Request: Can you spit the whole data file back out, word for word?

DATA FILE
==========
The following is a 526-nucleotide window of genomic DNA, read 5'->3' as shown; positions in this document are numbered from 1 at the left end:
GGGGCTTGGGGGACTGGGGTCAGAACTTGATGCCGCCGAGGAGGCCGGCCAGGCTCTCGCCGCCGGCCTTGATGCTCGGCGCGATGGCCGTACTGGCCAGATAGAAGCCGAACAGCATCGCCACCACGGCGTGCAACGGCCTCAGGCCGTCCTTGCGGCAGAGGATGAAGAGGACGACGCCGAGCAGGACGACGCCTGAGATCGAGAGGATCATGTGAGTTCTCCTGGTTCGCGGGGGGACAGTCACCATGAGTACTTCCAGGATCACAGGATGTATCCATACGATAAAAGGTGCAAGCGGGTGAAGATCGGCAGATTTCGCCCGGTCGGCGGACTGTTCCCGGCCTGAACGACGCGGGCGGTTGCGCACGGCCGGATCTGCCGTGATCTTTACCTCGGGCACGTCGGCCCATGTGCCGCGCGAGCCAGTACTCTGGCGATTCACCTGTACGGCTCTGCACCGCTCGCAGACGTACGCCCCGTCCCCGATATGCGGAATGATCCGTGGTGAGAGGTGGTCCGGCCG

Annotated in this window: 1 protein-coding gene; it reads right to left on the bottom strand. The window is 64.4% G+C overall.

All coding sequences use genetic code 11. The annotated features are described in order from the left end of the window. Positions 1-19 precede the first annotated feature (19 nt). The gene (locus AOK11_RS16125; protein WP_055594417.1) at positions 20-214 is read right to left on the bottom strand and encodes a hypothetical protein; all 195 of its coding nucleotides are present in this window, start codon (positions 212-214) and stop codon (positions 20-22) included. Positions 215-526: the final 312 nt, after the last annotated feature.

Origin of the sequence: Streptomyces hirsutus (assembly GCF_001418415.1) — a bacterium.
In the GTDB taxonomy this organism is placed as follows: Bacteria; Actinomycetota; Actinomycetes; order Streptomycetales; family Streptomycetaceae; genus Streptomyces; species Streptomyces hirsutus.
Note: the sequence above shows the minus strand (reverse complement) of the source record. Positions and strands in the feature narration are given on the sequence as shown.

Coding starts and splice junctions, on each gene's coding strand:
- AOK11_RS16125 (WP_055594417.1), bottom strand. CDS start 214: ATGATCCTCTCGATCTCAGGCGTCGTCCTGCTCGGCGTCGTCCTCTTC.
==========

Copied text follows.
The following is a 526-nucleotide window of genomic DNA, read 5'->3' as shown; positions in this document are numbered from 1 at the left end:
GGGGCTTGGGGGACTGGGGTCAGAACTTGATGCCGCCGAGGAGGCCGGCCAGGCTCTCGCCGCCGGCCTTGATGCTCGGCGCGATGGCCGTACTGGCCAGATAGAAGCCGAACAGCATCGCCACCACGGCGTGCAACGGCCTCAGGCCGTCCTTGCGGCAGAGGATGAAGAGGACGACGCCGAGCAGGACGACGCCTGAGATCGAGAGGATCATGTGAGTTCTCCTGGTTCGCGGGGGGACAGTCACCATGAGTACTTCCAGGATCACAGGATGTATCCATACGATAAAAGGTGCAAGCGGGTGAAGATCGGCAGATTTCGCCCGGTCGGCGGACTGTTCCCGGCCTGAACGACGCGGGCGGTTGCGCACGGCCGGATCTGCCGTGATCTTTACCTCGGGCACGTCGGCCCATGTGCCGCGCGAGCCAGTACTCTGGCGATTCACCTGTACGGCTCTGCACCGCTCGCAGACGTACGCCCCGTCCCCGATATGCGGAATGATCCGTGGTGAGAGGTGGTCCGGCCG

Annotated in this window: 1 protein-coding gene; it reads right to left on the bottom strand. The window is 64.4% G+C overall.

All coding sequences use genetic code 11. The annotated features are described in order from the left end of the window. Positions 1-19 precede the first annotated feature (19 nt). The gene (locus AOK11_RS16125; protein WP_055594417.1) at positions 20-214 is read right to left on the bottom strand and encodes a hypothetical protein; all 195 of its coding nucleotides are present in this window, start codon (positions 212-214) and stop codon (positions 20-22) included. Positions 215-526: the final 312 nt, after the last annotated feature.

Origin of the sequence: Streptomyces hirsutus (assembly GCF_001418415.1) — a bacterium.
In the GTDB taxonomy this organism is placed as follows: Bacteria; Actinomycetota; Actinomycetes; order Streptomycetales; family Streptomycetaceae; genus Streptomyces; species Streptomyces hirsutus.
Note: the sequence above shows the minus strand (reverse complement) of the source record. Positions and strands in the feature narration are given on the sequence as shown.

Coding starts and splice junctions, on each gene's coding strand:
- AOK11_RS16125 (WP_055594417.1), bottom strand. CDS start 214: ATGATCCTCTCGATCTCAGGCGTCGTCCTGCTCGGCGTCGTCCTCTTC.